A Tale of 2 coaches – England should learn lessons from the Irish example

What a contrast in the manner in which the Irish and English Rugby Unions have dispensed with their respective coaches in the past month.

The Irish looked their man squarely in the eye and said ‘Eddie, it’s just not working anymore, you and us. It’s over. But we don’t want to just throw you on the street, we will let you depart with dignity, with our praise and thanks ringing in the shell-likes into which we once whispered sweet nothings’.

The English adopted a different approach. They ignored Ashton’s phone calls, told him they were busy and couldn’t meet up. He found out that they were seeing other people through hearsay and was left to feel used, maltreated as the RFU prepared themselves to commit to a new man without even phone call. In the end the RFU told him that they still wanted to be friends but Brian could be forgiven for telling them he never wants to see them again (or words to that effect) and erasing them from his phonebook.

So how did England manage to get themselves into such a mess? Well they are reaping what they sewed the minute they put their head coach in a strait jacket by not letting him pick his own coaches and by bringing in an ‘Elite Performance Director’ to breath down his neck but not take any of the flak. The Irish conversation must have been simple:

‘Things are going badly and need to change. Who’s in charge?’
‘Eddie O’Sullivan’
‘Right, get rid of him’
‘Righto, consider it done’

In England I imagine it went along the lines of:

‘Things are going badly and need to change. Who’s in charge?’
‘Well Brian’s head coach but John Wells has a say in things. And there’s Rob of course’
‘Well what does he do?’
‘Not entirely sure. You’ll find him behind the sofa. He’s sort of in overall charge but doesn’t involve himself in team affairs. Unless the team’s winning of course. But they’re not so it’s probably not his fault’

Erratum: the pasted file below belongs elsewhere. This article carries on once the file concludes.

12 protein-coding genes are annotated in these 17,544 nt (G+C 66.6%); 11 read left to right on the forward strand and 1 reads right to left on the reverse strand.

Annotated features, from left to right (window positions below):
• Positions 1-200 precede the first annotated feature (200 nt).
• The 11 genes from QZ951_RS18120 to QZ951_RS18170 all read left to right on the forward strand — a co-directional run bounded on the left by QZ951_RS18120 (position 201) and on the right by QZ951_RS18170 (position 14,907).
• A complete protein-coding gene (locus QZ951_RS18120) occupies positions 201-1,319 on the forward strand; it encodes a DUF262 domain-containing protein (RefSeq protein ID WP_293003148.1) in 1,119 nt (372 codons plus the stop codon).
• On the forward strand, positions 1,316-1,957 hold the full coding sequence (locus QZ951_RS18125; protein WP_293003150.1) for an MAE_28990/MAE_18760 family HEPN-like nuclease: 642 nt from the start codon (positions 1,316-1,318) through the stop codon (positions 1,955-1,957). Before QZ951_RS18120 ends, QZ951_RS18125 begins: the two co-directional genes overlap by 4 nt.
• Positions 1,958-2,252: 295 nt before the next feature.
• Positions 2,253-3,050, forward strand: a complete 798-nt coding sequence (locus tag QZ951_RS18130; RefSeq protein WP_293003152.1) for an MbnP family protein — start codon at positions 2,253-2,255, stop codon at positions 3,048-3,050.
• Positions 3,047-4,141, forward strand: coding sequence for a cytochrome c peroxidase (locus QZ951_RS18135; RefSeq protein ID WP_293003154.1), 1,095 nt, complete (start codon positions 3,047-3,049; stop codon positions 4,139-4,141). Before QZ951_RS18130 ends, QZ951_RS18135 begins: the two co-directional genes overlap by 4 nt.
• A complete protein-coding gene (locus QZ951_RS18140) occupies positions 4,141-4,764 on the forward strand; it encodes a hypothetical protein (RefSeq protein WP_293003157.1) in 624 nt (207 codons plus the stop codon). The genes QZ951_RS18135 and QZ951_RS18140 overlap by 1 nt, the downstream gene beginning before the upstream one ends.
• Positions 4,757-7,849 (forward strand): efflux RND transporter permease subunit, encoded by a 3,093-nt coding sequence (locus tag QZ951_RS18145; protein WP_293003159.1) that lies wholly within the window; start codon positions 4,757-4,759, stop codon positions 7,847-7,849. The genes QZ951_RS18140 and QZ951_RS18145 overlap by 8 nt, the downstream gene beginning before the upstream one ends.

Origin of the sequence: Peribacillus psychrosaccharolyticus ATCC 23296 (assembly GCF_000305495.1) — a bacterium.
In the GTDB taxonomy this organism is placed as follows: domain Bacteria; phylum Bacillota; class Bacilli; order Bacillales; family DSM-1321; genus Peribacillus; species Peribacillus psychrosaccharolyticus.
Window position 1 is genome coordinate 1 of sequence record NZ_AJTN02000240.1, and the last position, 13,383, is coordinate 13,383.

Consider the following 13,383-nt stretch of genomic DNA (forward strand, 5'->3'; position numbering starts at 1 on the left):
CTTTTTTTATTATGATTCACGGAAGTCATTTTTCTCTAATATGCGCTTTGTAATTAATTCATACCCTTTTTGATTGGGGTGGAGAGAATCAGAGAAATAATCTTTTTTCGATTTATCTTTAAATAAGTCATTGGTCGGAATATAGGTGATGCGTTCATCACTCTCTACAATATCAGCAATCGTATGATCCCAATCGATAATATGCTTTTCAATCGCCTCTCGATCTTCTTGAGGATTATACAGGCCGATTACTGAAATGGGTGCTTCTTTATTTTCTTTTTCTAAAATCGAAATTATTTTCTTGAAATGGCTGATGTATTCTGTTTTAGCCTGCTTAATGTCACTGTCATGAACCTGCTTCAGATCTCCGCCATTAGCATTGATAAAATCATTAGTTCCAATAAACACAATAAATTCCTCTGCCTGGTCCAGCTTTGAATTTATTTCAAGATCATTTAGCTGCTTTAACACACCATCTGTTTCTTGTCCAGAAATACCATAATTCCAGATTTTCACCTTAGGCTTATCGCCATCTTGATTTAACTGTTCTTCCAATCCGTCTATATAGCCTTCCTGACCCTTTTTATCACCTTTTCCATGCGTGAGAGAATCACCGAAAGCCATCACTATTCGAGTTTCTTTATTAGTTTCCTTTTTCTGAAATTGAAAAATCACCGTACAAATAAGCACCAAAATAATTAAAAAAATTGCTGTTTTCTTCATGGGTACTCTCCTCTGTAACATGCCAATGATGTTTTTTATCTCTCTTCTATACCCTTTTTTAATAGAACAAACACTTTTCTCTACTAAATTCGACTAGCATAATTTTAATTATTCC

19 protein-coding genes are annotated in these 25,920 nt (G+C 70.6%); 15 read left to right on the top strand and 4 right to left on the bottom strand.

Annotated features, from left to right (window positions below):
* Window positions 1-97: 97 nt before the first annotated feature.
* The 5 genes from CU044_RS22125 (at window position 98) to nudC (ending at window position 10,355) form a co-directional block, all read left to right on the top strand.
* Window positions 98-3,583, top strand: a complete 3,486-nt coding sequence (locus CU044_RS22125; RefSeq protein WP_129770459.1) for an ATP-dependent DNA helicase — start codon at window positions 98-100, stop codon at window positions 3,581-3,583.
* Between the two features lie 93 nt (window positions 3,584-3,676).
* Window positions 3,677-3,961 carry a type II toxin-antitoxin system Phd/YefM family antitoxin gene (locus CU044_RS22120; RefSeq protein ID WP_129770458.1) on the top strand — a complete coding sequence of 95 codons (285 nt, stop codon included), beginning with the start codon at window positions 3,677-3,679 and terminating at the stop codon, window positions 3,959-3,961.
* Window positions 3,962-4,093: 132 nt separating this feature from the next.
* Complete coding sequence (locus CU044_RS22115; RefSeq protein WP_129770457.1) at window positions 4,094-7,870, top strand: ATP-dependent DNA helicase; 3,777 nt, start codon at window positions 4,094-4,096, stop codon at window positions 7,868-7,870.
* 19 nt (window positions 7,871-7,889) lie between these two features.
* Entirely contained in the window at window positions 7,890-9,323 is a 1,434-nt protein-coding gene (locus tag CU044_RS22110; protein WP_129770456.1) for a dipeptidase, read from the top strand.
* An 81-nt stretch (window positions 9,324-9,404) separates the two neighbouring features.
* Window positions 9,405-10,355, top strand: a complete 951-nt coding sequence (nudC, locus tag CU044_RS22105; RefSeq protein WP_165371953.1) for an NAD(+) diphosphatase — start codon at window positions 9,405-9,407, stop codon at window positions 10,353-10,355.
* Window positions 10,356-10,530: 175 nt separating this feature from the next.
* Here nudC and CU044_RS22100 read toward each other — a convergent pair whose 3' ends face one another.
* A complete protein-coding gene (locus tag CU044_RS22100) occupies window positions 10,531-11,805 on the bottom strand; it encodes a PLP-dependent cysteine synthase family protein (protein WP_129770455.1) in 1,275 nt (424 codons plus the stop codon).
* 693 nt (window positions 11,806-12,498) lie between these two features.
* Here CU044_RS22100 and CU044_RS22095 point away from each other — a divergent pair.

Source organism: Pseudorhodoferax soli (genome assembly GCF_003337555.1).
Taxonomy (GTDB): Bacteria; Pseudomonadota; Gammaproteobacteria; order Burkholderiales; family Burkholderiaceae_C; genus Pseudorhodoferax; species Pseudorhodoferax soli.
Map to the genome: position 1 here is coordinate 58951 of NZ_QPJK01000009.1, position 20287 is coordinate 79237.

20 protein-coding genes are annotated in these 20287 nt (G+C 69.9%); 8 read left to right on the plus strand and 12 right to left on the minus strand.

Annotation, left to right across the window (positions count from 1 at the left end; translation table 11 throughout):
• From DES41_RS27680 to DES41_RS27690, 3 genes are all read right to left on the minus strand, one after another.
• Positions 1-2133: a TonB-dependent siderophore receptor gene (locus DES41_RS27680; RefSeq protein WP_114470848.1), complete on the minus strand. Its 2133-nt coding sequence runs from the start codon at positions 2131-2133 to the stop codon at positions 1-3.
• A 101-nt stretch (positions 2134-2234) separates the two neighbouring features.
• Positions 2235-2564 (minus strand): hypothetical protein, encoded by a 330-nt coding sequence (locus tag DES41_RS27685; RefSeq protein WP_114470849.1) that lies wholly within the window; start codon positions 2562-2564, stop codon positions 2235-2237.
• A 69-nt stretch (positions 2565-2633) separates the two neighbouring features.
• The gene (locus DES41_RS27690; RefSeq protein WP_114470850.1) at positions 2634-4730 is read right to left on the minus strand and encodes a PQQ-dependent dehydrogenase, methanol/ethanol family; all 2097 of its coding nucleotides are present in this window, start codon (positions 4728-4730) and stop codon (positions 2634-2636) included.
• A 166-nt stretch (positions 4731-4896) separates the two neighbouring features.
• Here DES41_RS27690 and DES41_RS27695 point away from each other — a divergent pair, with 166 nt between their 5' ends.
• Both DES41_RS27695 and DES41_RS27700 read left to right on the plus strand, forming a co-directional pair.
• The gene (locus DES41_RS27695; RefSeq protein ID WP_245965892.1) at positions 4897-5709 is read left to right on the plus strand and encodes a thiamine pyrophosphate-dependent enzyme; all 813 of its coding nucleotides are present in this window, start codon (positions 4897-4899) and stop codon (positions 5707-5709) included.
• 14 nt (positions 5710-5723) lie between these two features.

‘Well who put this stupid structure in place?’
‘We did sir’
‘Ah, well let’s have an interminable series of meetings to talk it over then’.

I’m paraphrasing obviously, but I don’t think I’m too far from being on the money. As soon as a man not involved in team affairs, and therefore removed from accountability when it comes to the team’s performance, was allowed to pick the coaches, a situation like this was the potential outcome. In Ireland, Eddie O’Sullivan reigned supreme, as did Gareth Jenkins in Wales, Bernhard Laporte in France and just about any head coach of a leading rugby team, international or otherwise. It is only England where it seems to have been messed up.

So if Ireland had the right structure, what went wrong? Well the whole thing had gone stale. The long-serving coach needs to constantly keep moving and strive for improvement to avoid stagnation, complacency and too cosy an environment. In private, constantly questioning what you are doing and working for improvement is not a sign of weakness but is an absolutely essential part of the job.

O’Sullivan had become so utterly convinced that every decision he had ever made was correct that he failed to act when circumstances around him changed. He was so set in what he was doing that he failed to see the wood for the trees, failing to realise that some of his leading players were stagnating and that to achieve renewal and progress, an injection of dynamic young blood was necessary.